The city council in Brooklyn Center, Minnesota, approved a number of police policy changes Saturday night as part of the repercussions of the April 11 police shooting death of Daunte Wright, which drew national attention.
The changes include the creation of a new department of public safety that will be staffed with unarmed traffic officers and a mental health response division, FOX 9 of Minneapolis reported.
The proposals were approved on a 4-1 vote, prompting cheers and applause from members of the public who attended the meeting, the report said.
Officials with the Minnesota Chiefs of Police Association and other groups had raised concerns about possible changes, including whether unarmed officers would be safe in handling traffic stops, which often lead to dangerous situations.
"Brooklyn Center did not look to be in the national spotlight on these issues but here we are," Mayor Michael Elliott said in a statement. "And given the tragic incidents that occurred here, including those taking the lives of Daunte Wright and Kobe Dimock-Heisler, we must respond with a commitment to do better, and today’s vote is a part of that response."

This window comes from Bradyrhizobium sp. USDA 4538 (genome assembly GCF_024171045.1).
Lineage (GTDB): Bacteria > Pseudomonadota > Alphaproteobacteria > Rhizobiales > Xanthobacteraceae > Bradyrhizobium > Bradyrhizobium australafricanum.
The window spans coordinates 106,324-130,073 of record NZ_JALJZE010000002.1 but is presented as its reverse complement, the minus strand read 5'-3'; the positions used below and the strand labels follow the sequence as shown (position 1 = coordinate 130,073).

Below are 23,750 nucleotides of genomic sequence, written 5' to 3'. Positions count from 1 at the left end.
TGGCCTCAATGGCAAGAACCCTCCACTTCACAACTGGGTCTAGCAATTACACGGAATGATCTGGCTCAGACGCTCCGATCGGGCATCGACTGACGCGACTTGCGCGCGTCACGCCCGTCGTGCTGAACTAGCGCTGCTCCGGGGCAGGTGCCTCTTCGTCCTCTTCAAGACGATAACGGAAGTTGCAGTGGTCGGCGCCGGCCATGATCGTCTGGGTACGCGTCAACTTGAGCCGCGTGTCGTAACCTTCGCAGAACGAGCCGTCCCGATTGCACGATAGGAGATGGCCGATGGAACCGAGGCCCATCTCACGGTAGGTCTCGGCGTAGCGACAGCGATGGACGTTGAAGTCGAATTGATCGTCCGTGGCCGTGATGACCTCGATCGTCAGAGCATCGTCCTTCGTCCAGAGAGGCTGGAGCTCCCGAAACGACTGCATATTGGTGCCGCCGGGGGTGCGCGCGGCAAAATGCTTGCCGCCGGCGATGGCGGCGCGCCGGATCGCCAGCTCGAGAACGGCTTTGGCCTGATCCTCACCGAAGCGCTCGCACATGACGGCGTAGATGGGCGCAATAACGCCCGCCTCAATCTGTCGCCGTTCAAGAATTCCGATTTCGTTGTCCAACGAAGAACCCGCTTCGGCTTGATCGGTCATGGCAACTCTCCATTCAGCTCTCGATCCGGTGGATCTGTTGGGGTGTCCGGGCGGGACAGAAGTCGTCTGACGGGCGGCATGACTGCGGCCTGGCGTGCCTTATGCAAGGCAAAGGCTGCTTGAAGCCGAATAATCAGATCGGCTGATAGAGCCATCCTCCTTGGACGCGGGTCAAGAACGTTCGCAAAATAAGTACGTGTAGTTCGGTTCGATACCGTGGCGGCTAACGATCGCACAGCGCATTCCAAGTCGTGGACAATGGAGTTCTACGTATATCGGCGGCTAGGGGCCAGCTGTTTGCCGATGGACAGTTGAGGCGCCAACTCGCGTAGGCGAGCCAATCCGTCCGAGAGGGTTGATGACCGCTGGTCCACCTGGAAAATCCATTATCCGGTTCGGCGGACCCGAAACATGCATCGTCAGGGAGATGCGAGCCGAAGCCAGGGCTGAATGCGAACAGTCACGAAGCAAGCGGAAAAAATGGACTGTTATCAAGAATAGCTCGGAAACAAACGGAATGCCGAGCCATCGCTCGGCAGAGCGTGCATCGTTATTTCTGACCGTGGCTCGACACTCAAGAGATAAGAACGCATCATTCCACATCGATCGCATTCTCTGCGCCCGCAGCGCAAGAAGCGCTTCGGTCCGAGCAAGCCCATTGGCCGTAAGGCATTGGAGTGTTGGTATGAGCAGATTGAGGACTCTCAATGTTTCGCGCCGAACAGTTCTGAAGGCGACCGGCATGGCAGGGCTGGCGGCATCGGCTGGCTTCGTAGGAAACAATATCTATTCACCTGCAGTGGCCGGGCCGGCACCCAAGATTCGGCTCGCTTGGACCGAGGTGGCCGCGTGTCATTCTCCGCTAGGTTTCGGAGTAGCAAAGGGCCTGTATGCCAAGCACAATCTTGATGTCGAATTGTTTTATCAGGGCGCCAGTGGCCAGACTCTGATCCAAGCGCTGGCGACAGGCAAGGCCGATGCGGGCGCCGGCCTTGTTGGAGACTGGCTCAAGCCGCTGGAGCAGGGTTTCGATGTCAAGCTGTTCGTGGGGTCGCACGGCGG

Dimock-Heisler was a Black man who was also killed by local police, in 2019.
Elliott had introduced the proposed police changes last weekend and the city council members debated the details during the week ahead of Saturday’s vote, FOX 9 reported.
Wright, 20, was fatally shot by a police officer during a traffic stop in Brooklyn Center, which lies just north of Minneapolis.
Authorities have claimed that the officer, identified as Kim Potter, mistakenly used her handgun against Wright instead of her stun gun.
Potter was arrested April 14 and charged with second-degree manslaughter, and was later released on bond, pending further legal action in the case.
The Wright shooting occurred while the Minneapolis area was focused on a separate case, the murder trial of Derek Chauvin, who was ultimately convicted in the May 2020 murder of George Floyd.
Chauvin is scheduled to be sentenced in June following the conviction.